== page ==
If I'm lucky the stage will also be low. Meaning the cancer will not have spread or been particularly invasive.  That will also mean that the surgery will not include removal of lymph glands in the pelvic area.

Part two of this mixed news is that it will take a full week after surgery to have final detailed results.  It will be a long week.

So there you have it.  I've been diagnosed with uterine cancer.  It was discovered because I know my body and because I go to my ob/gyn regularly and follow recommended testing.  I'm having a hysterectomy a week from tomorrow and will learn whether or not they will have been able to remove all of the cancer.


  1. I am very sorry for that long week ahead. But you are right -- good and bad news is relative. On the cancer spectrum, this type of cancer is good news. Coincidentally, I had two friends with uterine cancer, and I still have those two friends, 20 years later. Neither has had any brush with cancer since. This is not to minimize, at all, what you and your family are feeling right now -- just to say, this is one of the only best-news cancers. Much love. And, should you need help with anything -- dogs, driving, whatever -- I'm at your service.

  2. I read this twice, the second time more slowly. I wouldn't have seen it until tonight if Karin hadn't alerted me.

    This is one of those situations where I reach out my hands and there's nothing in them. A hug, maybe. And a bowl of pasta, should you and James require it. I'm not far from you.

  3. Very sorry to hear this news, Roberta, but I admire your courage in speaking about it so honestly. As you say, even the Ferrari of cancers is still ... cancer. Which sucks.
    And yet so many people get it and are increasingly surviving it.
    I'm sure you are going to do really well and having caught it early I'm hopeful you won't have to undergo a lot of more trying treatments that, while saving lives, aren't exactly pleasant.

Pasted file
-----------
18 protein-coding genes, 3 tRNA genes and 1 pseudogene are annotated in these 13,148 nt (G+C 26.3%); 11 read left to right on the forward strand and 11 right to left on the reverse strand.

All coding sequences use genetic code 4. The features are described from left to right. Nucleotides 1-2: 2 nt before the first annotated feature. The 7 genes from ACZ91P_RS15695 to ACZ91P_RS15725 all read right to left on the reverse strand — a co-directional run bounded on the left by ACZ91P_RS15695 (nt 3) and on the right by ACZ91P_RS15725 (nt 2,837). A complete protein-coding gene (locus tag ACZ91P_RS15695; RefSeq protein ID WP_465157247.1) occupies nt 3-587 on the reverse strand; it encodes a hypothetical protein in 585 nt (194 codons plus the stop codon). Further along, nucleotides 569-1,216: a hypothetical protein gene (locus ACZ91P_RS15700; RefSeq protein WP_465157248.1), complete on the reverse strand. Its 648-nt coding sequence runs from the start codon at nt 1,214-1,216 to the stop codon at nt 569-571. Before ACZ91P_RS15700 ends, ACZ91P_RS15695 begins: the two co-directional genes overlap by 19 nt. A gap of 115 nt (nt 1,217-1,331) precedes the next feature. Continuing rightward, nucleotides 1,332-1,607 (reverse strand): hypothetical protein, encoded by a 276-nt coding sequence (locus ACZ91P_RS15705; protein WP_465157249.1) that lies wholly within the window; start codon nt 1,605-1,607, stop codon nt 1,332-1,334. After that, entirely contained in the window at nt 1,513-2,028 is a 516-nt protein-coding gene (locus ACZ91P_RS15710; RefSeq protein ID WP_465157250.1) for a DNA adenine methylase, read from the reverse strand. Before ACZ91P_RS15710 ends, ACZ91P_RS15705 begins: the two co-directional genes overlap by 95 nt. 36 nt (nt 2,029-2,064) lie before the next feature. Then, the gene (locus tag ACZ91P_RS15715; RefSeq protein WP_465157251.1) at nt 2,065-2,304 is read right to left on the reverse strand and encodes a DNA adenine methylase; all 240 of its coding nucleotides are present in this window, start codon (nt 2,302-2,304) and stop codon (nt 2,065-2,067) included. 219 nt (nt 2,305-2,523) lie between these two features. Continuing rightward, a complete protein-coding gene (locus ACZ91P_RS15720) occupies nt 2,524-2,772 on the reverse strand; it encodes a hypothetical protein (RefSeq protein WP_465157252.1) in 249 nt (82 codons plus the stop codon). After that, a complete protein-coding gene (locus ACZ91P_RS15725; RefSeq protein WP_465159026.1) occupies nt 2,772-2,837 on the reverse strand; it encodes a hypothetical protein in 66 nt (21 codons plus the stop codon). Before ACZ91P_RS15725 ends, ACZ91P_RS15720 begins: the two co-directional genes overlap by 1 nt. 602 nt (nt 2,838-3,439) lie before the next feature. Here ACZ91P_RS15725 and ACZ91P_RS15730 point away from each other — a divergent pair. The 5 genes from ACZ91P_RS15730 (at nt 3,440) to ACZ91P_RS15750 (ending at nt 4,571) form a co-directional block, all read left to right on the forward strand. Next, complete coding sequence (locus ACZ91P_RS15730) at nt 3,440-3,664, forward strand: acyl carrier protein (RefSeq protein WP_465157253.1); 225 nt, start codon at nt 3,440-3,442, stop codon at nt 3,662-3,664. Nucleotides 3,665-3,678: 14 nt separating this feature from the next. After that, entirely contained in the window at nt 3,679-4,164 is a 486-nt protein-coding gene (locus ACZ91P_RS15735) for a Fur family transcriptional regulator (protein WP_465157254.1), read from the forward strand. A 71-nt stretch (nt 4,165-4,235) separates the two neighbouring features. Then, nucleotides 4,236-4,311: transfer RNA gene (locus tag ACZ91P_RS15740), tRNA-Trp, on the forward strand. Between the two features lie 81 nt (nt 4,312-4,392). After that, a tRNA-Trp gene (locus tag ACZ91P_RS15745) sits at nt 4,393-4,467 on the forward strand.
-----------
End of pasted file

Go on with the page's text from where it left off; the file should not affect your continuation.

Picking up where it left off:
Great, comforting and brave thoughts for you are in my heart right now. You and James and your whole family will get through this, I know. Will be in touch for more tangible help, too. :-)

  4. I'm so very sorry, Roberta. Such news brings us face to face with our mortality, doesn't it? You've been very brave to write this blog, and I'm relieved that there's such a good chance of survival from this type of cancer. It's contained inside a bag (the womb) that can be cut out with no ill effects on your health afterward. I'll be thinking about you, wishing you well.

  5. You have the love and support of everyone who knows you, Roberta. Hysterectomy? You just wait for the results and take it from there, one step at a time. Mine was at age 24, but that's neither here nor there. A positive attitude and a fierce belief that you will not be conquered by this are half the battle. It looks to me like you're off to a very good start. Keep on breathing, and give yourself permission to fall apart from time to time -- but only briefly! Everyone will be anxious to see your next post. I think blogging your way through this will be therapeutic for you and informative for everyone. I'll be thinking of you and James and the family. xoxo

  6. Roberta, we've only met once, but I know many people who think you're remarkable, and now I know why. You have a wonderful attitude, and that's going to take you far in this. Waiting to hear is awful - I'll be checking back to see how you're doing.

    I'm sending you my very best wishes.

    Janet Aird

  7. Although I know for most Americans we will meet heart disease or cancer sometime in our lives, I'm of course sorry to hear of your diagnosis. I've never had cancer ( and God 4bid never wi!!), yet I did "experience" the trials of cervical cancer alongside my mother. "Been there, done that" as far as I'm concerned!
    I hope the worst news of your cancer is already in the past & from now on the news will only get progressively better (or less "bad") toward the ultimate goal of the good news of being called "cancer free!"
    I pray you discovered it early, the prognosis will be in your favor, and for your physical/mental strength.